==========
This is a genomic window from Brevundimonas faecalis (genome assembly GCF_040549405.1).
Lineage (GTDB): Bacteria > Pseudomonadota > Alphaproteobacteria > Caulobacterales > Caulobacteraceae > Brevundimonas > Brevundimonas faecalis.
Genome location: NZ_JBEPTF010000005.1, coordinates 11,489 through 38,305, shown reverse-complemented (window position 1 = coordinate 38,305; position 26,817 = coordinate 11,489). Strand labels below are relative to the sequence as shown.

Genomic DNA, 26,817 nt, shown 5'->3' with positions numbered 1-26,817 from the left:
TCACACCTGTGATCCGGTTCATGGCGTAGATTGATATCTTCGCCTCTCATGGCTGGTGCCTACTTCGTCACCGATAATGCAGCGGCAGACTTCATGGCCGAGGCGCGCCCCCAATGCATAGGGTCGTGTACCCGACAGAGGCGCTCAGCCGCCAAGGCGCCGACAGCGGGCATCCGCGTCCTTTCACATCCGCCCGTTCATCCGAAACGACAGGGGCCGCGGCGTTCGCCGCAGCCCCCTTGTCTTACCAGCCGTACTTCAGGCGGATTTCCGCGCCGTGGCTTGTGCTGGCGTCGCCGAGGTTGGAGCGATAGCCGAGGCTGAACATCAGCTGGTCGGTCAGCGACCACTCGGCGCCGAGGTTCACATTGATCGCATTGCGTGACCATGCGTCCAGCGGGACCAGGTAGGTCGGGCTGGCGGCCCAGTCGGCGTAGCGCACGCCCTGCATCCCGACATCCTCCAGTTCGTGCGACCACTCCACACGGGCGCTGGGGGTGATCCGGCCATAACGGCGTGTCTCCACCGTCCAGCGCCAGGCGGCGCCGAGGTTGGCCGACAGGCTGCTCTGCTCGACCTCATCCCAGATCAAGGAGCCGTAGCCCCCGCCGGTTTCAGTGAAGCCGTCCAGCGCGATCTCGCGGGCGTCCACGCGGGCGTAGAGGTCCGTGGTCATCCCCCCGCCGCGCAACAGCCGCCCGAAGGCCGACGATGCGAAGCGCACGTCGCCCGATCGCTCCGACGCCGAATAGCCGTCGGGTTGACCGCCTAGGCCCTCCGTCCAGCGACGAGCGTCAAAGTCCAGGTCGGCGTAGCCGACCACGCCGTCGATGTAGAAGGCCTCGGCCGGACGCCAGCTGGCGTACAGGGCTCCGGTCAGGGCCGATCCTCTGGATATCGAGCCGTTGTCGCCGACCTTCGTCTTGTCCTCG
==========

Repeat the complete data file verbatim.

This is a genomic window from Brevundimonas faecalis (genome assembly GCF_040549405.1).
Lineage (GTDB): Bacteria > Pseudomonadota > Alphaproteobacteria > Caulobacterales > Caulobacteraceae > Brevundimonas > Brevundimonas faecalis.
Genome location: NZ_JBEPTF010000005.1, coordinates 11,489 through 38,305, shown reverse-complemented (window position 1 = coordinate 38,305; position 26,817 = coordinate 11,489). Strand labels below are relative to the sequence as shown.

Genomic DNA, 26,817 nt, shown 5'->3' with positions numbered 1-26,817 from the left:
TCACACCTGTGATCCGGTTCATGGCGTAGATTGATATCTTCGCCTCTCATGGCTGGTGCCTACTTCGTCACCGATAATGCAGCGGCAGACTTCATGGCCGAGGCGCGCCCCCAATGCATAGGGTCGTGTACCCGACAGAGGCGCTCAGCCGCCAAGGCGCCGACAGCGGGCATCCGCGTCCTTTCACATCCGCCCGTTCATCCGAAACGACAGGGGCCGCGGCGTTCGCCGCAGCCCCCTTGTCTTACCAGCCGTACTTCAGGCGGATTTCCGCGCCGTGGCTTGTGCTGGCGTCGCCGAGGTTGGAGCGATAGCCGAGGCTGAACATCAGCTGGTCGGTCAGCGACCACTCGGCGCCGAGGTTCACATTGATCGCATTGCGTGACCATGCGTCCAGCGGGACCAGGTAGGTCGGGCTGGCGGCCCAGTCGGCGTAGCGCACGCCCTGCATCCCGACATCCTCCAGTTCGTGCGACCACTCCACACGGGCGCTGGGGGTGATCCGGCCATAACGGCGTGTCTCCACCGTCCAGCGCCAGGCGGCGCCGAGGTTGGCCGACAGGCTGCTCTGCTCGACCTCATCCCAGATCAAGGAGCCGTAGCCCCCGCCGGTTTCAGTGAAGCCGTCCAGCGCGATCTCGCGGGCGTCCACGCGGGCGTAGAGGTCCGTGGTCATCCCCCCGCCGCGCAACAGCCGCCCGAAGGCCGACGATGCGAAGCGCACGTCGCCCGATCGCTCCGACGCCGAATAGCCGTCGGGTTGACCGCCTAGGCCCTCCGTCCAGCGACGAGCGTCAAAGTCCAGGTCGGCGTAGCCGACCACGCCGTCGATGTAGAAGGCCTCGGCCGGACGCCAGCTGGCGTACAGGGCTCCGGTCAGGGCCGATCCTCTGGATATCGAGCCGTTGTCGCCGACCTTCGTCTTGTCCTCG